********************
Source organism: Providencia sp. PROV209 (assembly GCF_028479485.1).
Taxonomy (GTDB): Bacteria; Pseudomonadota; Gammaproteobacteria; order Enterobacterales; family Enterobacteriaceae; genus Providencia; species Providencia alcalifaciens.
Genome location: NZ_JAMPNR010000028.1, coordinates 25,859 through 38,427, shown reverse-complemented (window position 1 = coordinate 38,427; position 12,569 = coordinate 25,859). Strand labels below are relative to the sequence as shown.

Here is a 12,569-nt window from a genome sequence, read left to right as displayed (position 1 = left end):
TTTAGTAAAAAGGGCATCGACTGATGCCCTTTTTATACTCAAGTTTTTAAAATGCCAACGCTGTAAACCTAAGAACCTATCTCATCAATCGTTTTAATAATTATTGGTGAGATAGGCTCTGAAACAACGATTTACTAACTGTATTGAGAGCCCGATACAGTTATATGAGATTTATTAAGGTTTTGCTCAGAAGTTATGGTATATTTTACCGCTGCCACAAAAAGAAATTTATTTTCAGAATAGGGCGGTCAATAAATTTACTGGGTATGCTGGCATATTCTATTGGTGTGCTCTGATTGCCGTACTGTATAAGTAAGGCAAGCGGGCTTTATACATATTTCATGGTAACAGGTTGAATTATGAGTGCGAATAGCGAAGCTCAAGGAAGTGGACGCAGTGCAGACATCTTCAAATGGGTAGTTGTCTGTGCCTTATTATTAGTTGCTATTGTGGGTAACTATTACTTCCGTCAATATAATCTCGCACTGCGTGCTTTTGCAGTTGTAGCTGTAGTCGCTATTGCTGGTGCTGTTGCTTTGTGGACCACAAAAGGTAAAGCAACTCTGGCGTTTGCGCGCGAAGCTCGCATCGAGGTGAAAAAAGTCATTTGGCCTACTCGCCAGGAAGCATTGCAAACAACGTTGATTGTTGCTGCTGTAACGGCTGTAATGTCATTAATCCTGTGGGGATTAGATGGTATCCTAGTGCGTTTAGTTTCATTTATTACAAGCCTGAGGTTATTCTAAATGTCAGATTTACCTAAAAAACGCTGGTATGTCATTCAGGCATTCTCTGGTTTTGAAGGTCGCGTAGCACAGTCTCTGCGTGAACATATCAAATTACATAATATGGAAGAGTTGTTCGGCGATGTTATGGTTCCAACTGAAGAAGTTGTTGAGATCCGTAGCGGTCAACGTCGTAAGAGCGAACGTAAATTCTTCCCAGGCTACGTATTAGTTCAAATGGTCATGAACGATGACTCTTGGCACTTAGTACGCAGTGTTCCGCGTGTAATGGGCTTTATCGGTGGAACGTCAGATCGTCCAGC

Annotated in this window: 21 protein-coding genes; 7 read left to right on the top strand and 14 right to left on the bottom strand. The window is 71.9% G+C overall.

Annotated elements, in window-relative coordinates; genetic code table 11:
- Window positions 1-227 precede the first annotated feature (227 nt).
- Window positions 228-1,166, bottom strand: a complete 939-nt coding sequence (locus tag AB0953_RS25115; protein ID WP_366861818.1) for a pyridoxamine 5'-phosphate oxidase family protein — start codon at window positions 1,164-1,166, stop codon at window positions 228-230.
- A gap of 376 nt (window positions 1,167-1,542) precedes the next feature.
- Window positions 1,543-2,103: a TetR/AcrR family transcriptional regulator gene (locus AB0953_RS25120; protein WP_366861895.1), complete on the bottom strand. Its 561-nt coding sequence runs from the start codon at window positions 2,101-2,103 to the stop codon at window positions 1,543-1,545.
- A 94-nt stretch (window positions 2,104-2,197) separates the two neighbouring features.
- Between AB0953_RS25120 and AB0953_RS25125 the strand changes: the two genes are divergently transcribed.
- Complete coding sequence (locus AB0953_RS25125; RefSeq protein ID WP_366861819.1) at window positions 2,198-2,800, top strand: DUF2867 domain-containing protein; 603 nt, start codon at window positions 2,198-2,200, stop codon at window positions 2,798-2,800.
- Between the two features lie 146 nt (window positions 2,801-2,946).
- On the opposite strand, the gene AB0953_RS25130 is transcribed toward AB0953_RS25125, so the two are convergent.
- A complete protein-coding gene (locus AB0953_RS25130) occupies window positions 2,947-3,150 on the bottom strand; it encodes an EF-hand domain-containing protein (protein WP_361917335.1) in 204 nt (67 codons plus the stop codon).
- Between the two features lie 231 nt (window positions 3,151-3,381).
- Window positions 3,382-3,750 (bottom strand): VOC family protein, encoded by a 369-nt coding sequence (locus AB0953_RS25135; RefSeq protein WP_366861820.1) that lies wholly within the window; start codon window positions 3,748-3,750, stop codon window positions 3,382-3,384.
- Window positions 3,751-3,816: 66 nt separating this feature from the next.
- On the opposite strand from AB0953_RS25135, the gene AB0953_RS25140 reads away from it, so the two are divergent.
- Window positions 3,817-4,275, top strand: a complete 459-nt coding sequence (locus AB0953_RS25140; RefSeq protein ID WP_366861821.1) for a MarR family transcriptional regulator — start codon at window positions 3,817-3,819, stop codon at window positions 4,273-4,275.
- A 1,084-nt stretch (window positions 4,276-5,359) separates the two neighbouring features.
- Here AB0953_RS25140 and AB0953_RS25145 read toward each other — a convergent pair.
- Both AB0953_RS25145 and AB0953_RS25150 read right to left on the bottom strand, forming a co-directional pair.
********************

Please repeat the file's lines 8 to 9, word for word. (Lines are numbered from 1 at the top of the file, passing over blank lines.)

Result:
- Window positions 1-227 precede the first annotated feature (227 nt).
- Window positions 228-1,166, bottom strand: a complete 939-nt coding sequence (locus tag AB0953_RS25115; protein ID WP_366861818.1) for a pyridoxamine 5'-phosphate oxidase family protein — start codon at window positions 1,164-1,166, stop codon at window positions 228-230.